Leah Brooks is Co-Director of the Center for Washington Area Studies and Associate Professor in the Trachtenberg School of Public Policy and Public Administration at the George Washington University. Her research interest is urban political economy. Her work to date includes an examination of Business Improvement Districts to understand the resolution of collective action problems, and an analysis of the Community Development Block Grant program to understand the political economy of grant giving at the municipal and sub-municipal levels. She has documented the existence and analyzed the impacts of municipally-imposed tax and expenditure limits, studied the premium required to assemble land, analyzed the long-term effects of streetcars on urban form, and is hard at work examining the impact of containerization on cities.
She graduated with a BA from the University of Chicago in 1998, and a PhD in Economics from UCLA in 2005. Before arriving at George Washington University, she taught economics at the University of Toronto and McGill University, and served as an Economist at the Federal Reserve Board of Governors.
lfbrooks at gwu.edu
Garry Young's policy research focuses mainly on urban issues such as the factors that affect urban economic performance, the role that bicycle infrastructure plays in regional transportation systems, and the contentious relationship between national capitals and their national governments.
His political science research emphasizes legislative institutions, especially the interplay between institutional dynamics and the representation of constituents.
His work appears in a number of top academic journals including the American Journal of Political Science, the British Journal of Political Science, the Journal of Health Politics, Policy, and Law, the Journal of Politics, Political Research Quarterly, and Legislative Studies Quarterly. His work has been funded by a variety of sources including the National Science Foundation, the Lincoln Institute of Land Policy, and the Robert Wood Johnson Foundation.
He received his Ph.D. from Rice University in 1994.
youngg at gwu.edu
Nancy Y. Augustine, Ph.D., has been a member of the faculty of the Trachtenberg School of Public Policy and Public Administration, The George Washington University, since 2006. She has more than 10 years of experience teaching graduate-level classes in urban policy as well as core courses in the public policy and public administration curricula. Her most recent research identified career opportunities for low-wage immigrant working women (primarily Hispanic) in the U.S., Commissioned by the Women’s Bureau of the U.S Department of Labor (DOL). A current project examines administrative arrangements with an agency of the District of Columbia government, and looks for feasible options to improve its response to housing code violations in low-income housing. Prof. Augustine's teaching and research are informed by more than 25 years of experience in various aspects of local government policy formation, research, implementation and evaluation, including more than ten years of experience as an urban planner at the local government level. In recent years, she has worked for the Pew Charitable Trusts, the National Conference of State Legislatures and Economic Systems, Inc. She received a Master of Urban and Environmental Planning from the University of Virginia, a Master of Arts in Economics from Georgetown University, and a PhD in public policy and public administration from George Washington University.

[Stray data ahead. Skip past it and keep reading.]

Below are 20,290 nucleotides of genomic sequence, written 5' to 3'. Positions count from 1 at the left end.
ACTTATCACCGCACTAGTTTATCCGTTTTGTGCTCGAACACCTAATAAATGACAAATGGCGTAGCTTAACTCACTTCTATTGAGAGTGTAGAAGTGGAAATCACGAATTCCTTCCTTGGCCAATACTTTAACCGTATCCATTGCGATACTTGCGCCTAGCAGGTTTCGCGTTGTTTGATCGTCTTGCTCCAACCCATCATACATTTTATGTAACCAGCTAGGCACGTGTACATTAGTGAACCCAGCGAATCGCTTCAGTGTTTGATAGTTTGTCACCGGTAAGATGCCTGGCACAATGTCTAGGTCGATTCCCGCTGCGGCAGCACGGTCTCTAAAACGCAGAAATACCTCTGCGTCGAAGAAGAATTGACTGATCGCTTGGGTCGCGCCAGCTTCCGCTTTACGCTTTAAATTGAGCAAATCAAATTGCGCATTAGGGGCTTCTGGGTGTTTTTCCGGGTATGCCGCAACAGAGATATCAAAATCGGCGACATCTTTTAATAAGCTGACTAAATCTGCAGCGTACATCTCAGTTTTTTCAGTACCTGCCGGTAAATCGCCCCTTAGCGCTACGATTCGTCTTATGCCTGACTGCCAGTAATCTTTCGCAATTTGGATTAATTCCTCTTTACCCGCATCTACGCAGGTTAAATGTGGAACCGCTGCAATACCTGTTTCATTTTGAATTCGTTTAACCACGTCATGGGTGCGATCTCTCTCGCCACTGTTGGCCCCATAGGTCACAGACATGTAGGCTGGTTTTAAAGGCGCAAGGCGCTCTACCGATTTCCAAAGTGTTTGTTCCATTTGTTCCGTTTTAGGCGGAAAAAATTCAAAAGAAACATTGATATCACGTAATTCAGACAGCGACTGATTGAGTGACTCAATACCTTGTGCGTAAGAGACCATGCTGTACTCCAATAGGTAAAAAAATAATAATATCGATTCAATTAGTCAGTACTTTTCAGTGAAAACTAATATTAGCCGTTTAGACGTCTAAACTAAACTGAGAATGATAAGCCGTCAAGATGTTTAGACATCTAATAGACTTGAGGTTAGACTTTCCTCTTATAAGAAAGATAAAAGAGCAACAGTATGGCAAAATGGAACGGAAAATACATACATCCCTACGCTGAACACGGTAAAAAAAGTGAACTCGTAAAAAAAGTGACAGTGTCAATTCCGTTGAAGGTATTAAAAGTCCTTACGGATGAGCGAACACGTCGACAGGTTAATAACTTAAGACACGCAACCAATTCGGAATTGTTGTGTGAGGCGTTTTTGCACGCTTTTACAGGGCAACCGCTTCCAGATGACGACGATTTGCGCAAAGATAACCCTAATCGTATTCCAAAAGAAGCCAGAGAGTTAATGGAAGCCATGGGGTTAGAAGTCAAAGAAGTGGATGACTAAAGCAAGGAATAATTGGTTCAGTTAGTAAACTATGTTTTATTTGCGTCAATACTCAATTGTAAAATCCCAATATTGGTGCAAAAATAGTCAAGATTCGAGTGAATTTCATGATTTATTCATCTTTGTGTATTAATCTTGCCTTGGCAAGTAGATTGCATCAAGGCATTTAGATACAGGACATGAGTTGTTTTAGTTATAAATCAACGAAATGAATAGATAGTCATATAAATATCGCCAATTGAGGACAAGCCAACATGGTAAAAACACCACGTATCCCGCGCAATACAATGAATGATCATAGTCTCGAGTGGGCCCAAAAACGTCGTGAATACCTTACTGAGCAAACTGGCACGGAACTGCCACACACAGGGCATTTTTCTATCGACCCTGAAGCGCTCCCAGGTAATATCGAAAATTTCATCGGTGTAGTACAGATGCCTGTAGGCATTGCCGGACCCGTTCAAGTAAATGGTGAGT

nya at gwu.edu
Kathryn L. Howell
Kathryn Howell is an assistant professor of urban and regional planning in the Wilder School of Government and Public Affairs at Virginia Commonwealth University. Her work focuses on affordable housing and public spaces to explore neighborhood change, governance and conflicts in physical and social spaces within communities. She has specifically looked at the preservation of affordable housing in Washington, DC, examining the intersection between policies, governance and the built environment. She was previously a practitioner in local government developing housing and community development policy in Washington, DC and Maryland agencies.